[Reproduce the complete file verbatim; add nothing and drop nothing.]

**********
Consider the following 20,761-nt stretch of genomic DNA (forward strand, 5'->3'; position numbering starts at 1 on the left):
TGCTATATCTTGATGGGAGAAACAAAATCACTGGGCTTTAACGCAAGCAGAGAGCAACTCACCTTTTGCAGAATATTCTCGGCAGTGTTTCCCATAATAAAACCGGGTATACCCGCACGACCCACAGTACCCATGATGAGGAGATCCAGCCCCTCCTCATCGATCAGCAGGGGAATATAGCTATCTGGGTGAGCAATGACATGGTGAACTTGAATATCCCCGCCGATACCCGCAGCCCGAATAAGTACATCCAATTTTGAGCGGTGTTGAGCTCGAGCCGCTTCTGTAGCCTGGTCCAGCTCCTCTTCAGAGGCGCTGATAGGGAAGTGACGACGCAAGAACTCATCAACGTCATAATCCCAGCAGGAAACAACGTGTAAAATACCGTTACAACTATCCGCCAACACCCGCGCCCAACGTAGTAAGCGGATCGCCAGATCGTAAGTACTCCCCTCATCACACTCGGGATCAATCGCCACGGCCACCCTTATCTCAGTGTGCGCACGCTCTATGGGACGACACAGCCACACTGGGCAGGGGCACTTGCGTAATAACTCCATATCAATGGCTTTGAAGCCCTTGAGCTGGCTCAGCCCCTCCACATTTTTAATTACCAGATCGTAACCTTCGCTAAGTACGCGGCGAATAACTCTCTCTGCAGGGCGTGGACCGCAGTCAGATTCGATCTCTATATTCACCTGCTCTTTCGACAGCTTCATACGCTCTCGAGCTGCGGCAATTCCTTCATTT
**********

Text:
Consider the following 20,761-nt stretch of genomic DNA (forward strand, 5'->3'; position numbering starts at 1 on the left):
TGCTATATCTTGATGGGAGAAACAAAATCACTGGGCTTTAACGCAAGCAGAGAGCAACTCACCTTTTGCAGAATATTCTCGGCAGTGTTTCCCATAATAAAACCGGGTATACCCGCACGACCCACAGTACCCATGATGAGGAGATCCAGCCCCTCCTCATCGATCAGCAGGGGAATATAGCTATCTGGGTGAGCAATGACATGGTGAACTTGAATATCCCCGCCGATACCCGCAGCCCGAATAAGTACATCCAATTTTGAGCGGTGTTGAGCTCGAGCCGCTTCTGTAGCCTGGTCCAGCTCCTCTTCAGAGGCGCTGATAGGGAAGTGACGACGCAAGAACTCATCAACGTCATAATCCCAGCAGGAAACAACGTGTAAAATACCGTTACAACTATCCGCCAACACCCGCGCCCAACGTAGTAAGCGGATCGCCAGATCGTAAGTACTCCCCTCATCACACTCGGGATCAATCGCCACGGCCACCCTTATCTCAGTGTGCGCACGCTCTATGGGACGACACAGCCACACTGGGCAGGGGCACTTGCGTAATAACTCCATATCAATGGCTTTGAAGCCCTTGAGCTGGCTCAGCCCCTCCACATTTTTAATTACCAGATCGTAACCTTCGCTAAGTACGCGGCGAATAACTCTCTCTGCAGGGCGTGGACCGCAGTCAGATTCGATCTCTATATTCACCTGCTCTTTCGACAGCTTCATACGCTCTCGAGCTGCGGCAATTCCTTCATTT